Bellevue Open 7.4 km / 4.6 mi 2.5 Minimal A prairie walk below Bellevue Hill with spectacular spring and summer wildflowers. A great way to experience where the mountains and prairie meet. 3 km / 1.9 mi to trailhead from Red Rock Parkway gate Moderate
Day hikes
Trail Status

Distance (return)

Estimated time (return)

Elevation gain

Trail description Level of difficulty
Akamina Pass Open 3 km / 1.9 mi 1 hour 123 m / 404 ft Akamina Pass is a wide trail with steep sections which leads to the boundary of British Columbia and the Akamina-Kishinena Provincial Park. Continuing into the provincial park gives access to Wall and Forum lakes. 14.3 km (8.9 mi) to trailhead from Akamina Parkway gate. Trail closed at B.C. border Moderate
Forum Lake, B.C. (via Akamina Pass) Closed 8.8 km / 5.5 mi 3 hours 350 m / 1148 ft Impressive rock wall surrounds lake in B.C. provincial park. Trail closed at B.C. border Moderate
Wall Lake, B.C. (via Akamina Pass) Closed 10.4 km / 6.5 mi 3.5 hours 110 m / 361 ft Popular alpine lake in B.C. provincial park. Trail closed at B.C. border Moderate
Summit Lake Open 8 km / 5 mi 3 hours 305 m / 1000 ft Switchbacks through old growth forest to Summit plateau. 15.4 km (9.6 mi) to trailhead from Akamina Parkway gate Moderate
Lineham Open 8.4 km / 5.2 mi 3 hours 350 m / 1148 ft Steady uphill hike to a viewpoint below a stunning 250 m/410 ft. high waterfall. Excellent views of Mount Lineham and Mount Blakiston, the highest peak in the park. 9 km (5.6 mi) to trailhead from Akamina Parkway gate Moderate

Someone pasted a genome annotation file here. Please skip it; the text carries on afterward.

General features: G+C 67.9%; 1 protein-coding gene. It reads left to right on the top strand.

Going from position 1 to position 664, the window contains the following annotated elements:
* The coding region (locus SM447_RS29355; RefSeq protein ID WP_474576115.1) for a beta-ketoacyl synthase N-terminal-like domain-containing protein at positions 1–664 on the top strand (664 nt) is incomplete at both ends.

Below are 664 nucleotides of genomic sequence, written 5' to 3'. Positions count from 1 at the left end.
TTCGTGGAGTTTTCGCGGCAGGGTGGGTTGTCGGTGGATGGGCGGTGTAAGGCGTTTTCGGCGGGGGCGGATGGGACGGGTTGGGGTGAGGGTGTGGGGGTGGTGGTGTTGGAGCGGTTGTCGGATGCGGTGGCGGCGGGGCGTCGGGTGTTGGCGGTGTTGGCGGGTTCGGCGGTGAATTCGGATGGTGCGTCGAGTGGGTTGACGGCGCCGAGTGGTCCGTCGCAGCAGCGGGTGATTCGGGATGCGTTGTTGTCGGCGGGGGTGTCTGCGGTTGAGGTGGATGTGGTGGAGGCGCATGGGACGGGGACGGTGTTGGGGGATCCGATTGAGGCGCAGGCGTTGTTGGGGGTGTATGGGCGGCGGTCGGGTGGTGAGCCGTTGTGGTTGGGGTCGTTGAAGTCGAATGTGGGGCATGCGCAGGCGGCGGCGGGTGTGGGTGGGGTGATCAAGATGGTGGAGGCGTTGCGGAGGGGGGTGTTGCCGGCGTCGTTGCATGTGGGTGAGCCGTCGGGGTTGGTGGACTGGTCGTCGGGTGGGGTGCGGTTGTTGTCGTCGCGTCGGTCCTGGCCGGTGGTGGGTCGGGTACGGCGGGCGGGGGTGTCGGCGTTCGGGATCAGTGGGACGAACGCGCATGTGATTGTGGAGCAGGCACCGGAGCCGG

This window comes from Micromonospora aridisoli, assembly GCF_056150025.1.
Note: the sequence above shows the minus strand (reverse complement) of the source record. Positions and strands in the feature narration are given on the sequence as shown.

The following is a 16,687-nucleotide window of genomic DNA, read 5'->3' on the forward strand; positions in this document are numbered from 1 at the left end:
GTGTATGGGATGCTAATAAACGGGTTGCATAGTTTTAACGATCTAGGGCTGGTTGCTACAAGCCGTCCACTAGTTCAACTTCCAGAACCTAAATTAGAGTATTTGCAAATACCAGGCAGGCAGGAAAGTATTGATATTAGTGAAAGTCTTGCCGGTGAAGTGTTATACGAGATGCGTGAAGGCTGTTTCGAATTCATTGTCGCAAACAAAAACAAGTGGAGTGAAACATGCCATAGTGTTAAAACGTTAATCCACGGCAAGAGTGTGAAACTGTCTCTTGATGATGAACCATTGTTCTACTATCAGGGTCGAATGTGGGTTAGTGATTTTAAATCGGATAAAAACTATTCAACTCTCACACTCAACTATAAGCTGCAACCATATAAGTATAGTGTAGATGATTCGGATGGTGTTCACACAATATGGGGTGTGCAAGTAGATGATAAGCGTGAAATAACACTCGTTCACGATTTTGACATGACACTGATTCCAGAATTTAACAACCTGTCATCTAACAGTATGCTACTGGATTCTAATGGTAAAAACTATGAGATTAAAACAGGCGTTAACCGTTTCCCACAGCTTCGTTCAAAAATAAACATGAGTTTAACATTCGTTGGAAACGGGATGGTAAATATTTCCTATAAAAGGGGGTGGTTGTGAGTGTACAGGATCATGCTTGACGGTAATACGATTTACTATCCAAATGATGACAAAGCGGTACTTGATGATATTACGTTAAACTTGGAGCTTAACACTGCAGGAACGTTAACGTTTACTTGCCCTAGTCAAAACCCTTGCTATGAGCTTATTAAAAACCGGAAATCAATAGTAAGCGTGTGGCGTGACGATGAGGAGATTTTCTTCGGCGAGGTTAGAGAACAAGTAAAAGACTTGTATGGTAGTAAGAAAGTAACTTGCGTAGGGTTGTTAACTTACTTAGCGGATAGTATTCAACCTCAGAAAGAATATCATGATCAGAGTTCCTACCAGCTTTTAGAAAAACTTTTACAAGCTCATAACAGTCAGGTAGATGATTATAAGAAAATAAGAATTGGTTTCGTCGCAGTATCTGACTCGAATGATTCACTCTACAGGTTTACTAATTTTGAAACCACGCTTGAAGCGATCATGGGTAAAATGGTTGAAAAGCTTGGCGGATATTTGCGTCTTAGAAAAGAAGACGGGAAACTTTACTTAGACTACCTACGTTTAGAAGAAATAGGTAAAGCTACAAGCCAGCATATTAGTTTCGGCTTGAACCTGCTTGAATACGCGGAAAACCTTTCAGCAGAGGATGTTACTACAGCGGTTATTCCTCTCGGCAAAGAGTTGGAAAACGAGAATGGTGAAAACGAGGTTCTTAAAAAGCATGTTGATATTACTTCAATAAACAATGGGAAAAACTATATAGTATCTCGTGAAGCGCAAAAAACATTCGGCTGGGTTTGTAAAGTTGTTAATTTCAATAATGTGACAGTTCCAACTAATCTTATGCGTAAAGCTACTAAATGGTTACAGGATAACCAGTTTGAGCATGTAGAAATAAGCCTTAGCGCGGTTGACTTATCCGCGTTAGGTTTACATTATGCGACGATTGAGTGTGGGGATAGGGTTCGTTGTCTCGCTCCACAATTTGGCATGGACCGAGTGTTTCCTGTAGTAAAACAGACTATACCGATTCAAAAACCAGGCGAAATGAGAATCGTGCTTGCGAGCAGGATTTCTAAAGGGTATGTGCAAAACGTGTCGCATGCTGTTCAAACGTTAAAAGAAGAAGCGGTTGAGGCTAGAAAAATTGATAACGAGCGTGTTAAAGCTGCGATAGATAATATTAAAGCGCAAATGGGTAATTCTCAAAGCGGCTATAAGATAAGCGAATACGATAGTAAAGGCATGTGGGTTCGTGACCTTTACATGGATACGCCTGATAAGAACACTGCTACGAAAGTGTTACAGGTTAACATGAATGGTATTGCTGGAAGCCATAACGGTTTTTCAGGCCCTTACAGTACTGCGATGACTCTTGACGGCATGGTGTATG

Lower Rowe Lake Open 8 km / 5 mi 3 hours 350 m / 1148 ft Forested and open slopes lead to a small alpine lake. 10.4 km (6.5 mi) to trailhead from Akamina Parkway gate Moderate
Upper Rowe Lake Open 12.8 km / 8 mi 5 hours 575 m / 1886 ft Meadow of wildflowers at 5.2 km (3.2 mi), steep climb to lake. 10.4 km (6.5 mi) to trailhead from Akamina Parkway gate Moderate
Bertha Lake Open 10.4 km / 6.5 mi 4.5 hours 460 m / 1509 ft Steady uphill to this popular and pretty lake Moderate
Lakeshore Trail Open 13 km / 8 mi (one way) 4 hours 125 m / 410 ft Requires return boat trip from Goat Haunt, USA or return hike Moderate
Snowshoe Closed 16.4 km / 10.2 mi 5 hours 150 m / 492 ft Old fire road suited for cycling Easy
Horseshoe (Horseshoe Basin, Oil Basin and Park Line) Open 21.3 km / 13 mi 7 hours 350 m / 1148 ft Popular trail riding area and great early season walk through meadows with abundant spring and summer wildflowers. Steady ascent through mostly open terrain over the col between Lakeview Ridge and Mount Galway. The trail continues to Oil Basin and near the cut line along the park boundary. Hikers should use caution as the trail becomes indistinct in many places approaching and along the park line. Moderate
Blakiston Valley Closed 20.2 km / 12.5 mi 7 hours 350 m / 1148 ft Hiking and horseback trail along Blakiston Creek to junction. From there head north to Lone Lake, Twin Lakes and Snowshoe trail, or south to Tamarack trail and Rowe Lakes. Moderate
Goat Lake Closed 14 km / 8.7 mi 5 hours 500 m / 1640 ft Steep switchbacks and open rocky slope to hanging valley Difficult